W3C home > Mailing lists > Public > public-device-apis@w3.org > June 2010

Re: [Powerbox] New draft based on further collaboration and prototyping

From: James Salsman <jsalsman@gmail.com>
Date: Sat, 5 Jun 2010 15:57:34 -0700
Message-ID: <AANLkTikV8K_FQadXPLBVntA7lWO3gTiQzNggBNNj1hsY@mail.gmail.com>
To: Kenton Varda <kenton@google.com>
Cc: Tyler Close <tyler.close@gmail.com>, public-device-apis@w3.org
On Fri, Jun 4, 2010 at 10:34 PM, Kenton Varda <kenton@google.com> wrote:
> In the Powerbox doc, the "customer" is the site which requests and receives
> access to the resource, while the "provider" is the site implementing and
> exporting the resource.

You propose that devices, the file system, and databases like contacts
be provisioned as RESTful servers on user hardware under the Powerbox
scheme?  How will that work over NATs?

>  Neither is a person.

Referring to a web site as a customer -- a term which usually connotes
if not denotes the ultimate beneficiary of a service -- makes it
difficult to understand your proposal.  If some other web site is
referred to as a customer of my input devices, contacts list, or file
system, I am inclined to wonder whether the referrer is putting their
interests above mine.  Is that reasonable?

> It is our intent that grants (of non-public resources, at least) should
> always be revocable.

Good.  How do you intend to manifest that intent in your proposal?

> However, once a communication channel exists between
> the customer and provider sites, it is technically impossible to enforce
> revocability without cooperation from at least one of them.

Revocability can always be enforced at the physical layer, and any
user with physical access to a system MUST be able to do the
equivalent without resorting to wire cutters, in my reading of the DAP
policy document.

> server-to-server communication is useful for performance reasons

I'm a huge peer-to-peer fan, but again, the reality of NATs is not
going away any time soon.

> Therefore, requiring all communication to pass through the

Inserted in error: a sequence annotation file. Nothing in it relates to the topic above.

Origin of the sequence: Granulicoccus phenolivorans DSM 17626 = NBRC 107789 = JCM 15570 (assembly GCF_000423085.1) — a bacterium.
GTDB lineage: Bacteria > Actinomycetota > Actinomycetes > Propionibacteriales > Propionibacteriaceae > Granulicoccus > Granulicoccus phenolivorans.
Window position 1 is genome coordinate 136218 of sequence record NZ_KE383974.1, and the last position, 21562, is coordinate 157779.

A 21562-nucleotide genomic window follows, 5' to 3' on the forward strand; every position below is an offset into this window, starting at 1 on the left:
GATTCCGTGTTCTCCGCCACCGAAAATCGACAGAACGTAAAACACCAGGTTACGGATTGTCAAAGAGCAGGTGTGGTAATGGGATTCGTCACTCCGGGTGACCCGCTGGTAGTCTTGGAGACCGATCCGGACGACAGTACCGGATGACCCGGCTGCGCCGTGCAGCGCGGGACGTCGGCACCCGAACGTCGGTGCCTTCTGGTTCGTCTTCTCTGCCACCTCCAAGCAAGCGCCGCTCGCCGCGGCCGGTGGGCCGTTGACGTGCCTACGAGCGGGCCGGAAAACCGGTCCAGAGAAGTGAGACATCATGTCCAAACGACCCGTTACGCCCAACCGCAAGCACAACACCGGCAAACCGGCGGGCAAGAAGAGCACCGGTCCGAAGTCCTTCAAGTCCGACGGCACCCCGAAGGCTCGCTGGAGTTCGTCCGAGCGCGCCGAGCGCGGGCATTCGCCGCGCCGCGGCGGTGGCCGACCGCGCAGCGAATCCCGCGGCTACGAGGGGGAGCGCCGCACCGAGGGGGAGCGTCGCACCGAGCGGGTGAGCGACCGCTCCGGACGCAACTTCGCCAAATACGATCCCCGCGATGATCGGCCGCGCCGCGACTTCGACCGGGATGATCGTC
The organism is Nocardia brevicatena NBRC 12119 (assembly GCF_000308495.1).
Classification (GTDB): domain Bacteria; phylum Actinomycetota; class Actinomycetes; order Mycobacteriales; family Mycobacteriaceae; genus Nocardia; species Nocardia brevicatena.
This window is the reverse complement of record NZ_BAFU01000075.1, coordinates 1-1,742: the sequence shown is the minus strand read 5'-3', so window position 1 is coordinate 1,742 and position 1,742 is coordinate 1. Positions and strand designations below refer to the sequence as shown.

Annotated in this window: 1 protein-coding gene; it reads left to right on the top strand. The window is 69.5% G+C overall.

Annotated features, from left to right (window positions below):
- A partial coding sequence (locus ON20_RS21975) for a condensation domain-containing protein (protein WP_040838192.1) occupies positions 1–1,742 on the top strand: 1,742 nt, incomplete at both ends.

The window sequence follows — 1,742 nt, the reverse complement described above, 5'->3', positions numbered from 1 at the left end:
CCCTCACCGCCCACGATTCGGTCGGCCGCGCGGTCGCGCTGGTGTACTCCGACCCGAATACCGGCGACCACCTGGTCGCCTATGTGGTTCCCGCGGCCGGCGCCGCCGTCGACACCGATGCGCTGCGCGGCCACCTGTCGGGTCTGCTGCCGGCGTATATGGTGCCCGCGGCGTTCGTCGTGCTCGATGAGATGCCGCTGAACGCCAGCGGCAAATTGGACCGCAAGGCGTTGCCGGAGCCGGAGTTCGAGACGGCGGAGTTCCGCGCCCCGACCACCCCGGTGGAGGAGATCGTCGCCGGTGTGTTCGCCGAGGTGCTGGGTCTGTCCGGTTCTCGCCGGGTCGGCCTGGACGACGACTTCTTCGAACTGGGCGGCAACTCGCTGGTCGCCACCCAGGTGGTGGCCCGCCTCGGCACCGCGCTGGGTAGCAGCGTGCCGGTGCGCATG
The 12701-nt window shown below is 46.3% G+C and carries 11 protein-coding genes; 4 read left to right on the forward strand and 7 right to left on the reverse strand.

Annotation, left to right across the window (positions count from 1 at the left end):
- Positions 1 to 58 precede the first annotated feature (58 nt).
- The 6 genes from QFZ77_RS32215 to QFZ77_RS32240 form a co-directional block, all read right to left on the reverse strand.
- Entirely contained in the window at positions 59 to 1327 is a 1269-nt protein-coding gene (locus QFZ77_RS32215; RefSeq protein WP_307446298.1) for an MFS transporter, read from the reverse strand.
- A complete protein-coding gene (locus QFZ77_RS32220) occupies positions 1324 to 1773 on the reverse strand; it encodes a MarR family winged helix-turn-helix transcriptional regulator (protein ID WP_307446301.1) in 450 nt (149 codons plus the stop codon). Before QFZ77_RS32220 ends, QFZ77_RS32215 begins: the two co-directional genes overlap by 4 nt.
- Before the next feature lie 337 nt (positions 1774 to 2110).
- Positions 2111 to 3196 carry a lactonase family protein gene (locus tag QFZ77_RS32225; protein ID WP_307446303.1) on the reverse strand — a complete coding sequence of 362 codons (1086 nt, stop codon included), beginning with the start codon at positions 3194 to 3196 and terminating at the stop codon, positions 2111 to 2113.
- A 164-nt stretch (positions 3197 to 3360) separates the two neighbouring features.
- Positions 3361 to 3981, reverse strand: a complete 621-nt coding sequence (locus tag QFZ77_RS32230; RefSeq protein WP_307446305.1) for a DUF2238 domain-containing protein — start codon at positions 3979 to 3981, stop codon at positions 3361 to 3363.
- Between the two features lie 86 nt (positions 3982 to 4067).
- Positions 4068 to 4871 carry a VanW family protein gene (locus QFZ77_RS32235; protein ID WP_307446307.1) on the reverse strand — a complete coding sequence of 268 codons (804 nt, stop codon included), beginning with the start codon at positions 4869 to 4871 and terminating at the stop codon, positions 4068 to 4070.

> user agent seems like a net loss -- it does not provide any real security
> guarantees, it harms performance, and it severely limits protocol
> flexibility.

Do you have any support for those assertions?  A user agent can
establish a persistent stream, decide whether or not to do so with a
javascript or native application, and I don't see any examples of the
flexibility to which you refer.  With typical support from modern
operating systems, socket references can often be communicated to
processes other than the user agent.  Pseudoterminals have been an
established technology for doing so since at least the 70s on unixes.

> You can make the argument that if Powerbox-negotiated channels start out
> proxied through the UA, then it would help protect the user against provider
> implementations that are simply too lazy to provide a revocation interface.


>  However, I think this is a fairly weak argument next to the costs involved
> in proxying.  It is in the best interests of providers to be secure and
> prevent exploitation of their services, and to that end they will implement
> revocation.

Weak?  Are you suggesting that security through wishful thinking is acceptable?

> If Facebook decides to give my data to a third party against my wishes, what
> technical means could I possibly use to stop them?

Stop giving them your data.  The same works for school administrators
eavesdropping on students at home through fixed laptop cameras and
microphones, which has also been in the news recently, as well as in
the courts now.
Received on Saturday, 5 June 2010 22:58:05 UTC

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